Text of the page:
PENNSYLVANIA: There exists “minimal evidence” in support of an association between cannabis use by itself and the onset of psychotic symptoms in young people, according to data published online ahead of print in the Journal of Adolescent Health.
Investigators from the University of Pennsylvania, Department of Psychiatry assessed the relationship between drug use and the onset of psychotic symptoms in a cohort of 4,171 young people ages 14 to 21. Authors reported that “neither frequent nor early cannabis use predicted increased odds of psychosis spectrum classification” after researchers adjusted for potential confounders (e.g., concurrent use of other substances, comorbid psychopathology, and trauma exposure).
They concluded, “Overall, we found minimal evidence for associations between cannabis use by itself and psychosis spectrum symptoms.”
The findings are similar to those of a 2015 longitudinal study reporting that early-onset cannabis use is not positively associated with a greater risk of psychosis or other mental health disorders in mid-life.
A 2016 literature review published in the journal Current Psychiatry Reports concluded that cannabis use likely does not cause the psychosis, but rather, that subjects susceptible to the disorder may be more likely to engage in habitual use of the substance.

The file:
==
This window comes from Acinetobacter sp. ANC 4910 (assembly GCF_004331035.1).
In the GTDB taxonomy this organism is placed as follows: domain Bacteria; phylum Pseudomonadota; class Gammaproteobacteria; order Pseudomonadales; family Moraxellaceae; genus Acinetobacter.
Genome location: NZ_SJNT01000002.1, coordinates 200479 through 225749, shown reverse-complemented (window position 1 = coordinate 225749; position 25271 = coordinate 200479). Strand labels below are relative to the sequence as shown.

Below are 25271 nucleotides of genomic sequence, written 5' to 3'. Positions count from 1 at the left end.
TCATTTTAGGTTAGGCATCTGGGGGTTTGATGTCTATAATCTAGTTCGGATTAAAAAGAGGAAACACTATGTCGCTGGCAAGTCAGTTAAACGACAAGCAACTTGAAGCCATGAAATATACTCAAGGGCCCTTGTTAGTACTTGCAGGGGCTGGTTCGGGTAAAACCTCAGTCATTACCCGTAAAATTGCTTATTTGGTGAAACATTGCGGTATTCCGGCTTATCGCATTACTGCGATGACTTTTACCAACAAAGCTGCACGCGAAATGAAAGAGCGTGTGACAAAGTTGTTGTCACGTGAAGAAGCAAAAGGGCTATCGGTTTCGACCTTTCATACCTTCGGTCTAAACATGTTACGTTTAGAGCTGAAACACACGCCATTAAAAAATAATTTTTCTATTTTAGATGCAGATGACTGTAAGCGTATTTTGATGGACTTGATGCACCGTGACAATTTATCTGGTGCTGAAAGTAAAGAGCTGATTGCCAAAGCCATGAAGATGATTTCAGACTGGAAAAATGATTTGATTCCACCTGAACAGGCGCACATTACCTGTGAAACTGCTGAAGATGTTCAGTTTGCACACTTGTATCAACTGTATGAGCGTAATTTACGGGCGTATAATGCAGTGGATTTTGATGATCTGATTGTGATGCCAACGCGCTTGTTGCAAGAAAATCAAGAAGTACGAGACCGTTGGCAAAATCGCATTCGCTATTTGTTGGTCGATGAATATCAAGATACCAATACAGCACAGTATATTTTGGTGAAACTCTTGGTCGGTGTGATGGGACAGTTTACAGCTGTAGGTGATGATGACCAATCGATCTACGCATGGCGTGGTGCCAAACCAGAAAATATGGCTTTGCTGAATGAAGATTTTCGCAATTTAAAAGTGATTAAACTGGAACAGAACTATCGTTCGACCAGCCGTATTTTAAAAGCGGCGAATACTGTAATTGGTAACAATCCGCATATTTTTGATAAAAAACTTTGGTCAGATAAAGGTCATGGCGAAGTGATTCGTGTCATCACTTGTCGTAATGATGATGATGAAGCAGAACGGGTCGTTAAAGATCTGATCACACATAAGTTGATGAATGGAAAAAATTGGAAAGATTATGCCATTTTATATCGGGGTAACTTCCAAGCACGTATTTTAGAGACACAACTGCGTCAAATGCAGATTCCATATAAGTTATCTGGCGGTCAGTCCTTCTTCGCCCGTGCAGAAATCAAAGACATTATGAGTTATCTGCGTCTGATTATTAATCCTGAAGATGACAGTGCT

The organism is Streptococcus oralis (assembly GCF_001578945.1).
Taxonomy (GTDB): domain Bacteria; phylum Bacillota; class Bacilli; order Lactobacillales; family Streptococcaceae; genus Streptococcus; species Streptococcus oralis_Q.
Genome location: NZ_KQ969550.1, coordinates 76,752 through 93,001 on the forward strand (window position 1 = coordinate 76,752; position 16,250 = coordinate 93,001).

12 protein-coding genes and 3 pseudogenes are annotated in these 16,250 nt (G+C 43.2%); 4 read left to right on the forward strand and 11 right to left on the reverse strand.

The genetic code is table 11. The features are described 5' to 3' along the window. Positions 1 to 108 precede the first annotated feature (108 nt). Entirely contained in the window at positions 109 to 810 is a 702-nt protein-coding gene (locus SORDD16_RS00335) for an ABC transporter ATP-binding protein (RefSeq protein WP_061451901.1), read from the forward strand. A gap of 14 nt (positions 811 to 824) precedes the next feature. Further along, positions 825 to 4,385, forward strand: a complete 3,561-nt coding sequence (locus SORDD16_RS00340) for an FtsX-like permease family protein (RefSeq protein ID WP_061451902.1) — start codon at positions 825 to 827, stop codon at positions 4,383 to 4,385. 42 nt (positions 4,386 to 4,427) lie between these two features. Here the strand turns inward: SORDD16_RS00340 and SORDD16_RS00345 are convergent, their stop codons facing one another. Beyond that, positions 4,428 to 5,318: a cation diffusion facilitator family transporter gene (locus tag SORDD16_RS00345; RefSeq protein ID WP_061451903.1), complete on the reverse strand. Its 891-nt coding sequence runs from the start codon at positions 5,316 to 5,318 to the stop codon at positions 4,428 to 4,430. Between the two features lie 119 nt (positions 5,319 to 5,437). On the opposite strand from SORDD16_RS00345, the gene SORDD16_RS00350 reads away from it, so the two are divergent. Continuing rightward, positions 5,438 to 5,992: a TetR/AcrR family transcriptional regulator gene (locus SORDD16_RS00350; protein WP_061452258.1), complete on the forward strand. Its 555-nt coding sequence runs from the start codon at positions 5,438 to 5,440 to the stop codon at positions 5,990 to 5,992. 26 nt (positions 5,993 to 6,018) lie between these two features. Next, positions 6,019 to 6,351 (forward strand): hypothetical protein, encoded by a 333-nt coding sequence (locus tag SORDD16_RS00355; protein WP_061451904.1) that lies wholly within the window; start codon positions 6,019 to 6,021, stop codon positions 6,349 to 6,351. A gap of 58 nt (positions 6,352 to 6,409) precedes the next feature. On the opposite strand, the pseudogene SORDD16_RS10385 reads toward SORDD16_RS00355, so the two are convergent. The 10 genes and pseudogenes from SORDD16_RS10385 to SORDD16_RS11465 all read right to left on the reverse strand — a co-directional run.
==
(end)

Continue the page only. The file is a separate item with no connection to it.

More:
There’s been a long and heated debate about whether marijuana actually triggers long-term changes in a person, both neurologically and psychologically. Some research has found that pot is linked to psychotic symptoms, and it’s certainly been linked to schizophrenia across multiple studies.
However, it’s a bit of a chicken-or-egg problem, since it can be difficult to tell which is the pre-existing “condition,” the pot smoking or the psychological/psychotic symptoms. Now, a new study from King’s College London finds that smoking skunk, a high-potency variation of pot, is linked to changes in the white matter connections between the two hemispheres of the brain. And this seems to be true whether a smoker experiences psychosis or not.
Skunk has higher levels of the psychoactive compound Δ9-tetrahydrocannabinol (THC) than “regular” pot, and has become much more prevalent in recent years, as people seek out more potent versions of the drug.
The researchers scanned the brains of 56 people who had sought treatment for a first episode of psychosis, and 43 healthy controls. The team looked at the density in the brain’s corpus callosum, the vast network of white matter tracks that extend from neurons in one hemisphere to cells in the other. Damage to the white matter connections means less efficient communication between brain cells, which itself can be linked to cognitive problems.